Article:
I once read somewhere that every cigarette you smoke takes seven minutes off your life. Being that I’ve grown up battling depression and, thus, have held a despair for existence on levels that have actually encouraged me to harm myself in the hopes of ending my misery just a little bit sooner. Fortunately, my current medication does a great job of helping me fight off such terrible thoughts, but certain times of the year tend to trigger a side of me that will never go away. The side that just wants the agony to end a little sooner.
I always write about being a birth mother (you can read the entire story here if you so desire) because of how deeply this experience has impacted me. Now that my birth son is celebrating his sixth birthday in just two months, the typical mood dive I experience has begun for the holiday season. I never talk about it much as it is happening but after so many years of this torturous cycle, I need to let every bit of it out somewhere.
I need to break myself out of this.
It’s November, and the stores are already displayed in full with Christmas decor, gift sections, special cereals, and seasonal treats with tons of peppermint and chocolate covered cherries abound. Yet despite every ounce of happiness I draw from the festive environment, a part of me aches with no remedy.
I miss him. I miss my birth son.
He should be here with me, dammit. Maybe I shouldn’t be this happy. How could I possibly deserve happiness when he is so far away?
With thoughts like that, I fall. I drown in the sorrow. The agony of missing a piece of my heart, a beautiful creation who is growing into everything I could have hoped for. I feel like the Devil for having chosen to give him that life — and yet, had I not, he wouldn’t be thriving like this. What a complex web of emotions it is to consider.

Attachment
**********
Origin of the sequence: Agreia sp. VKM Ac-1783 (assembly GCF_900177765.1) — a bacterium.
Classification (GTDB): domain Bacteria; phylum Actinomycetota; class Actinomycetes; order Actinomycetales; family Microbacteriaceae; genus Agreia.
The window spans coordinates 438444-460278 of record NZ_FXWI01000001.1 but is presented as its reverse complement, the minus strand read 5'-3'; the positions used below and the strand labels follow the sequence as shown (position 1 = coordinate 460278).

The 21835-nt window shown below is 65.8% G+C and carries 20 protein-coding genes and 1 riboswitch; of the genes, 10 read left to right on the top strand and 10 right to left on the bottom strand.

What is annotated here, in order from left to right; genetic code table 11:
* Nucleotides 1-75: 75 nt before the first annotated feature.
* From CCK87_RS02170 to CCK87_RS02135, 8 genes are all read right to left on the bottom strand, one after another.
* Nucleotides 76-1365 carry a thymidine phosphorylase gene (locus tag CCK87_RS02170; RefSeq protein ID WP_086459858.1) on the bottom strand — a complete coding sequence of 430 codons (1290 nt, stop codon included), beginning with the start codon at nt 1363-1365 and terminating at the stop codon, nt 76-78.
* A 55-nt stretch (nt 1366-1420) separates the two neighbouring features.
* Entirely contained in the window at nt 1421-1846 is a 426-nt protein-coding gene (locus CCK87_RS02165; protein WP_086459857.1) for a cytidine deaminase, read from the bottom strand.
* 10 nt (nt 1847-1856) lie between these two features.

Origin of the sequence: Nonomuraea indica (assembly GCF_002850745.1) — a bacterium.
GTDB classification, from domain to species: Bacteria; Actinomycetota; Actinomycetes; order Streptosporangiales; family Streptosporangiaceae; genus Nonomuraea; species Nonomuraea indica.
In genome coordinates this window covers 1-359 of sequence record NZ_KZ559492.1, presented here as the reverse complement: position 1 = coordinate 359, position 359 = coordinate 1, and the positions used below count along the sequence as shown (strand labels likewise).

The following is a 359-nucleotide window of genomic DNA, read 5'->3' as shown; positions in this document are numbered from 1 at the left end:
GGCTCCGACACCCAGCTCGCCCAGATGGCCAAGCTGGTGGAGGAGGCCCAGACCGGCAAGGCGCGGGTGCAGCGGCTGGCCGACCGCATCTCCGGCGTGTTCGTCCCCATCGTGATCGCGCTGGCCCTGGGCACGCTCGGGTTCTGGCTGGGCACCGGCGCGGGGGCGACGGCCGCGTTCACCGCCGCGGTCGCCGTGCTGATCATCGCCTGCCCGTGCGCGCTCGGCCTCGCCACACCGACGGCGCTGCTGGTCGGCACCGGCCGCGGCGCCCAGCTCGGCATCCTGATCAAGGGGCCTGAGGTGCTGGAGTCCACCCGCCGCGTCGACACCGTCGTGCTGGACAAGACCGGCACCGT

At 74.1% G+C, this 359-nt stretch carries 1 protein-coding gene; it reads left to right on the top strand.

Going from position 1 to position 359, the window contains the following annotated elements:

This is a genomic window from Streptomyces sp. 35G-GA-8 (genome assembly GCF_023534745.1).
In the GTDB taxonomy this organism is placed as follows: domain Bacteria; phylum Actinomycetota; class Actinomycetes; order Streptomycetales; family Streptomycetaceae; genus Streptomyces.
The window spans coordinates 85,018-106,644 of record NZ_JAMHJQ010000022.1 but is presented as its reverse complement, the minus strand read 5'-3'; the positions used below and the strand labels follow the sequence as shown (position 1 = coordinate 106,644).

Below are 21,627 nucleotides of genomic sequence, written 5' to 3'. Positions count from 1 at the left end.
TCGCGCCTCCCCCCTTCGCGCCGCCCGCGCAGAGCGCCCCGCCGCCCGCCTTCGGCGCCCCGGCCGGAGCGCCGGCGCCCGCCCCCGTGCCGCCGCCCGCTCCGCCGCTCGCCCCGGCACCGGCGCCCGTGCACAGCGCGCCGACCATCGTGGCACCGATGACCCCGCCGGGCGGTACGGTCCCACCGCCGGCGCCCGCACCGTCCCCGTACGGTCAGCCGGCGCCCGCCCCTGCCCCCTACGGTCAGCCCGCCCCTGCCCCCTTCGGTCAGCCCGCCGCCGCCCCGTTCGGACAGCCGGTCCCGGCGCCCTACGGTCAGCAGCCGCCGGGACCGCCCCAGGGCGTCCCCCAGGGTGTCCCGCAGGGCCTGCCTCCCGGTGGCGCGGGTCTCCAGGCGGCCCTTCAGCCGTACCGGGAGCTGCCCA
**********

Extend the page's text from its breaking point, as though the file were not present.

And it’s this that makes me want that cigarette.
Seven fewer minutes of having to feel this way.
Yet, I chose this, and I chose right. How could I hate myself for this?
But oh, I want that cigarette anyway.
It’s not fair to any of my children, the ones I raise and the one I do not, that I’d want my life to end sooner rather than later. It’s not. I’ve been fighting to stop smoking because I know in my head that it isn’t fair to anyone (including myself.) Yet I cannot escape the longing urge to feel a punishment for something that was so right and felt so wrong.
I know I must break free of that cycle. And so, I choose to share the harsh reality of this life — I choose to put the smoking down and focus on how to make it better. Writing is our therapy as much as it is our jobs, hobbies, passions, etc. I need to utilize that.
I am better than that.
I hope I believe that soon.
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